Fossil records 'crab' death march

By Nick Crumpton
BBC News

  • Published

The behaviour of an ancient horseshoe crab in its final moments before death has been captured in the fossil record.

A 9.7m-long trackway was created around 150 million years ago when a horseshoe crab fell into a lagoon.

The find is of interest because the fossil of the animal itself is present at the end of the trackway, where the animal died.

The research appears in the journal Ichnos.

The fossil trackway of the animal's last moments - known as a mortichnia, or death march - was discovered in the lithographic limestone of Bavaria in Germany in 2002, where spectacular fossils of the famous feathered dinosaur Archaeopteryx have also been found.

Since then, the fossil trackway had remained an exhibit in the Wyoming Dinosaur Center in the US until Dean Lomax of the Doncaster Museum and Art Gallery and Christopher Racay began working on a project to describe it

"It's not particularly rare to find these horseshoe crabs at the end of short traces, but nothing quite as substantially large and scientifically important as this," he said.

The fossil records an entire walk, and the researchers believe that the abrupt beginning of the trace can be explained by the animal being "flung" into the lagoon during a storm, although they cannot be certain of this interpretation.

However, the quality of preservation allowed the researchers to reconstruct very small details of the animal's end minutes.

Image caption,
Gone but not forgotten - the creature and its "death march" are exquisitely preserved

"The lagoon that the animal found itself in was anoxic, so at the bottom of these lagoons there was no oxygen and nothing was living," Mr Lomax told the BBC.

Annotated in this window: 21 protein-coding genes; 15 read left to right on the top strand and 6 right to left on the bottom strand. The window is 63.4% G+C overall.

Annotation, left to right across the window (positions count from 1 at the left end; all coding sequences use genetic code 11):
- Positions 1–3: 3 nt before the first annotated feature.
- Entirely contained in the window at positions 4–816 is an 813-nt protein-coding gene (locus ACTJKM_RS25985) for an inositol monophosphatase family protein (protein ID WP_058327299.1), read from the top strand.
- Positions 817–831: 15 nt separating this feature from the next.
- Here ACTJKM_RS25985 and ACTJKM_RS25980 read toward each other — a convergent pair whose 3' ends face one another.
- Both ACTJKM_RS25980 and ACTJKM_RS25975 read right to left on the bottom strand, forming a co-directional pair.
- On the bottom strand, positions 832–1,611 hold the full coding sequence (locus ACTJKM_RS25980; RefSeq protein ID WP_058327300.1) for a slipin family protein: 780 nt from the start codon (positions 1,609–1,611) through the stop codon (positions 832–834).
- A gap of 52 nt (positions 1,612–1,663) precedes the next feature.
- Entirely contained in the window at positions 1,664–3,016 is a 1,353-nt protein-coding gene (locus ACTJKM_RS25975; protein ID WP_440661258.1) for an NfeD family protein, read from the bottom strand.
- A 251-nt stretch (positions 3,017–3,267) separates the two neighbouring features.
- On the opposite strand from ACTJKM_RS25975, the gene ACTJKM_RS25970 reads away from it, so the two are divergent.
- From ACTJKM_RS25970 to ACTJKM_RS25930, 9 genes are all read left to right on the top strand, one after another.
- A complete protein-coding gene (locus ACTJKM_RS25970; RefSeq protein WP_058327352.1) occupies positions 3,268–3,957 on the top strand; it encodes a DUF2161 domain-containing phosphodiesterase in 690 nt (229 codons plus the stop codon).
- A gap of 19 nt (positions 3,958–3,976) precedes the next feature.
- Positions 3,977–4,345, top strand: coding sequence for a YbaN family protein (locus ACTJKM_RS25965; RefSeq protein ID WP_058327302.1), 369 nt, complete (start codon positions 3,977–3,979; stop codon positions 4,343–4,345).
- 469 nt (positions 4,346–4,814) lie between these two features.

"This horseshoe crab [Mesolimulus walchi] found itself on the lagoon floor and we can tell by looking at the trace that the animal righted itself, managed to get on to its feet and began to walk," he explained.

However, the anoxic conditions of the lagoon floor quickly proved fatal to the arthropod and it soon began to struggle.

"We started to study the specimen closer and saw that the walking patterns and the animal's behaviour started to change. The leg impressions became deeper and more erratic, the telson (the long spiny tail) started being lifted up and down, up and down, showing that the animal was really being affected by the conditions," he said.

"To find a trackway and its track-maker preserved together in the fossil record is extremely rare. Working out who made a trackway is normally like detective work. In this case, the suspect has been caught in the act," Dr Nic Minter, currently of the University of Saskatchewan, Canada, who was not involved in the study, told BBC News.

"Discoveries such as this provide unique insights into the behaviour of extinct species - in this example during the last throes of its life and the environmental conditions that led to its demise," he said.